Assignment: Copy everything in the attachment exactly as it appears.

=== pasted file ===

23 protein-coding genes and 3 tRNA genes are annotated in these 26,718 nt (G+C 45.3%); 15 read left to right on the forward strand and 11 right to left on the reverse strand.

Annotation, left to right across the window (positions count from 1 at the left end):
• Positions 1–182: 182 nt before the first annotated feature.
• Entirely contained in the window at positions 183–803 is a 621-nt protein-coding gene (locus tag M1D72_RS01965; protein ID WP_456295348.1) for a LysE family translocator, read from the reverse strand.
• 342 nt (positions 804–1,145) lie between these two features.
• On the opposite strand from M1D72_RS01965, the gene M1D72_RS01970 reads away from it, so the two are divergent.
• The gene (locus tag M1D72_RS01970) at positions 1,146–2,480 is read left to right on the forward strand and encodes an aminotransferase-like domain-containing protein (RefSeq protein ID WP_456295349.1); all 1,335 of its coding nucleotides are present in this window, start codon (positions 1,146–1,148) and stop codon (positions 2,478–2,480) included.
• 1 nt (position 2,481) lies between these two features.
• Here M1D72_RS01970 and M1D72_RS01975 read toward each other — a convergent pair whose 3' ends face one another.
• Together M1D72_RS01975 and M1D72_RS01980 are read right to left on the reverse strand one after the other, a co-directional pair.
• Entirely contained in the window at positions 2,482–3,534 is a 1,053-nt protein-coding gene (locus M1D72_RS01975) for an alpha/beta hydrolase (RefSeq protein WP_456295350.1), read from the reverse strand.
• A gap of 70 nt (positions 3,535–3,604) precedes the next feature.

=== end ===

23 protein-coding genes and 3 tRNA genes are annotated in these 26,718 nt (G+C 45.3%); 15 read left to right on the forward strand and 11 right to left on the reverse strand.

Annotation, left to right across the window (positions count from 1 at the left end):
• Positions 1–182: 182 nt before the first annotated feature.
• Entirely contained in the window at positions 183–803 is a 621-nt protein-coding gene (locus tag M1D72_RS01965; protein ID WP_456295348.1) for a LysE family translocator, read from the reverse strand.
• 342 nt (positions 804–1,145) lie between these two features.
• On the opposite strand from M1D72_RS01965, the gene M1D72_RS01970 reads away from it, so the two are divergent.
• The gene (locus tag M1D72_RS01970) at positions 1,146–2,480 is read left to right on the forward strand and encodes an aminotransferase-like domain-containing protein (RefSeq protein ID WP_456295349.1); all 1,335 of its coding nucleotides are present in this window, start codon (positions 1,146–1,148) and stop codon (positions 2,478–2,480) included.
• 1 nt (position 2,481) lies between these two features.
• Here M1D72_RS01970 and M1D72_RS01975 read toward each other — a convergent pair whose 3' ends face one another.
• Together M1D72_RS01975 and M1D72_RS01980 are read right to left on the reverse strand one after the other, a co-directional pair.
• Entirely contained in the window at positions 2,482–3,534 is a 1,053-nt protein-coding gene (locus M1D72_RS01975) for an alpha/beta hydrolase (RefSeq protein WP_456295350.1), read from the reverse strand.
• A gap of 70 nt (positions 3,535–3,604) precedes the next feature.